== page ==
Groups are smaller communities within the larger ActiveRain. Join groups created by others. or start your own and
get others to join
This is the place to view the past and present contests put on by ActiveRain and its members. Everyone can join the
group and help encourage each other. Current contest will be highlighted posts so it's easy for you all to see. Let it
Curious as to what others in your profession think about a certain product or tool?
AR's community takes the time to leave honest and transparent reviews of their experiences
so you can be a bit wiser about your purchase.
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Get an unfiltered look at what real users are saying
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Add new products as you use them and gain points for doing so
ActiveRain University (ARU) provides free on-line training. We coach, consult and support real estate professionals about real estate trends, technology and social media.
ARU Calendar provides class types and registration links
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Whatever it is you're into and wherever you are, AR surely has a group for you to join.
Brand, off the wall, specific subject matters…whatever it is you're looking for.
Each time you write a post you can syndicate your post to 5 groups.
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Find some that are close to home and close to heart
Each month AR runs numerous contests as a way for our members to engage in activities
that will boost their business and increase their visibility in the community and beyond.
Earn points by partaking in these contest and climb the leaderboard
Do what's good for you and your business by participating
If you have an idea for a contest, just let us know
Stay motivated and on track with new contests popping up each month
Ask a Real Estate Question
Here's another avenue for you to build relationships with others. Share your expertise with someone searching for answers.
Play the teacher role and help someone out today
Your Homepage will alert you of new questions in your state
A wonderful way to open a door to a possible new client
Ask a question yourself to get help
These state pages or hyper-local pages provide content directly related to a specific geographical location.
State, County, City and Neighborhood pages make it easy for consumers to find what they're looking for.
Post your listings, school information, local events, market reports and more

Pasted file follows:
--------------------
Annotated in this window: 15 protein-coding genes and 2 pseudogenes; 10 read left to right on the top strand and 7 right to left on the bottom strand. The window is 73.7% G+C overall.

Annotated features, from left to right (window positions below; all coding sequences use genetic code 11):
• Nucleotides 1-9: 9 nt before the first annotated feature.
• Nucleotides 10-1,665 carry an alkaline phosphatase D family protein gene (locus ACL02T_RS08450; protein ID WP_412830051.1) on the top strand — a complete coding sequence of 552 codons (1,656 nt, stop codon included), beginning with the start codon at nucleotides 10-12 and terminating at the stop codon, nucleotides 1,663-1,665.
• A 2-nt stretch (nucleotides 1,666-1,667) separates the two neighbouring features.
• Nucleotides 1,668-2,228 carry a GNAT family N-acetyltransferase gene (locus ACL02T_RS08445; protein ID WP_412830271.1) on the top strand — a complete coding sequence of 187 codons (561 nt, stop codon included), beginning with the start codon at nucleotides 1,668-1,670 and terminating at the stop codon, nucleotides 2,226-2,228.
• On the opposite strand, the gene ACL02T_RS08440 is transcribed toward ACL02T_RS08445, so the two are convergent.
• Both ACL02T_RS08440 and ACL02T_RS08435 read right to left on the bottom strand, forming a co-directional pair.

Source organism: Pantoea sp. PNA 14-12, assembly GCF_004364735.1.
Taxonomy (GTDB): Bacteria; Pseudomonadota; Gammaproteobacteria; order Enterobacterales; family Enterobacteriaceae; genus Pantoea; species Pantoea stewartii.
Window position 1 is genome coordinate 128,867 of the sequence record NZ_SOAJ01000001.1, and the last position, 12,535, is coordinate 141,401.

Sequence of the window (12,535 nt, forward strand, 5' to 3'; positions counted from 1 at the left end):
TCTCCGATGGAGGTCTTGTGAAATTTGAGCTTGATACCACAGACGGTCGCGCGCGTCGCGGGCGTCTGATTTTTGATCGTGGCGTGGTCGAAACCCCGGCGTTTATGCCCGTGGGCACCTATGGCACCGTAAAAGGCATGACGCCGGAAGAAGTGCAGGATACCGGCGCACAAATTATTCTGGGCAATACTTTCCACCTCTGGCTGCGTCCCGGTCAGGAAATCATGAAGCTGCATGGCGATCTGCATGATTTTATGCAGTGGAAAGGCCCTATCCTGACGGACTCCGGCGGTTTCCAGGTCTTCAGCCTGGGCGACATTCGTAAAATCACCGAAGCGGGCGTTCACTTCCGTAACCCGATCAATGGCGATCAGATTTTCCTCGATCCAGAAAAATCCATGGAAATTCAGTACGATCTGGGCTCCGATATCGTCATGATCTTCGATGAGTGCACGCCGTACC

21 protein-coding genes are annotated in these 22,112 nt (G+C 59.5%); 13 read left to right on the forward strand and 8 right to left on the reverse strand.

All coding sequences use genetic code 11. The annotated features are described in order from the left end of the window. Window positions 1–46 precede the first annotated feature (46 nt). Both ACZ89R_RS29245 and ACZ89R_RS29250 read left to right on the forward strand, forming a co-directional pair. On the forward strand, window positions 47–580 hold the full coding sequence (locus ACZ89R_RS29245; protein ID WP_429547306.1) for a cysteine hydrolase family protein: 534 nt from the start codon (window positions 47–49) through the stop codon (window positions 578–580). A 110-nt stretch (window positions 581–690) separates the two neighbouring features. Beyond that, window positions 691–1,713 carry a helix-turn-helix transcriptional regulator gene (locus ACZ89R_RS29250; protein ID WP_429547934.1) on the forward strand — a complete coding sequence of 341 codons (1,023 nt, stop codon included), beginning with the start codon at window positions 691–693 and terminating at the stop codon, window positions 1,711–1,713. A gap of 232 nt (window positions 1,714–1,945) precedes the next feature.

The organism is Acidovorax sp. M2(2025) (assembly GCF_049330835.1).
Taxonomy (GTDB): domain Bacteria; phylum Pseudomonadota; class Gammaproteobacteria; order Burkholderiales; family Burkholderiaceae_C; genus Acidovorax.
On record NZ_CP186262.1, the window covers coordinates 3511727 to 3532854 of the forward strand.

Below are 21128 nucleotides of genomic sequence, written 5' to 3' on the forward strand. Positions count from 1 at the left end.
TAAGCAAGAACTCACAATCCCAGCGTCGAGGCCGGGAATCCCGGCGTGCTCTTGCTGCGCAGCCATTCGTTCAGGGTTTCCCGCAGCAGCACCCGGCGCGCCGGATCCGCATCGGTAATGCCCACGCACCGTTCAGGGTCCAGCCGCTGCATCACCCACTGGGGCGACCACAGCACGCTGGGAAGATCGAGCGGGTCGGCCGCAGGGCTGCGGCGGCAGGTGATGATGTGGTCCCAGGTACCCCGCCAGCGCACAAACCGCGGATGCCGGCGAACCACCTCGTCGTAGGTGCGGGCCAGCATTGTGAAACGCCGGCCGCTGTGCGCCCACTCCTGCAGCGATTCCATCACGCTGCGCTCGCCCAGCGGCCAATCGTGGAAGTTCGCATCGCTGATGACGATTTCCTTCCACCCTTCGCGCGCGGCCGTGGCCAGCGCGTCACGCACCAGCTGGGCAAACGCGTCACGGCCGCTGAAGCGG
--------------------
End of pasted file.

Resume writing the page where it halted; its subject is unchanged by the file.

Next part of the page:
Consumers peruse these pages for information
Farm your niche market and cover all the happenings in your neighborhood
It must have been after my 20th home inspection when my client called me and said that the home she had fallen in love had high levels of radon. She was quite distressed and wanted to know how to proceed. I understood her concern.
My client was concerned because of the dangers posed by high radon levels. According to the American lung Association, radon is the second leading cause of lung cancer. Radon, a tasteless, odorless gas, creates a potential health hazard when its levels in a home are too high. For more information about the health risks associated with radon, click on the following link: http://www.lungusa.org/site/pp.asp?c=dvLUK9O0E&b=35420.
Despite the risk posed by high home radon levels, my client was able to purchase her dream home after all. To solve the radon problem, we successfully negotiated to have the seller install a ventilation system that regulated the air in the basement, thus lowering the radon levels to a safe level.
This experience led me to question whether the radon levels in my home were safe. Radon levels can change over time. Disturbances such as a neighbor's landscaping or digging a new pool can impact a home's radon levels. Because of my concern, and because I had recently turned my basement into a den/recreation room where my twelve year old son and his friends spends lots of his time, I wanted to re-test the basement's radon levels. I had to know it was safe. Having my home tested was simple - I contacted an experienced, reputable local home inspector and, for around $150, I bought the piece of mind that comes with knowing that my home's radon level is safe.
If you are a potential home buyer, you should know the general ground rules for radon testing. When a potential buyer performs a radon test on a home the seller must abide by the testing rules. These rules include the requirement that the seller leave all of the windows in the home closed for several days until the test is over. If a home you want to buy turns out to have a high radon level, don't panic. It is often possible, through negotiations, to get the seller to pay for remediation, such as a ventilation system.
Disclaimer: ActiveRain Corp. does not necessarily endorse the real estate agents, loan officers and brokers listed on this site. These real estate profiles, blogs and blog entries are provided here as a courtesy to our visitors to help them make an informed decision when buying or selling a house. ActiveRain Corp. takes no responsibility for the content in these profiles, that are written by the members of this community.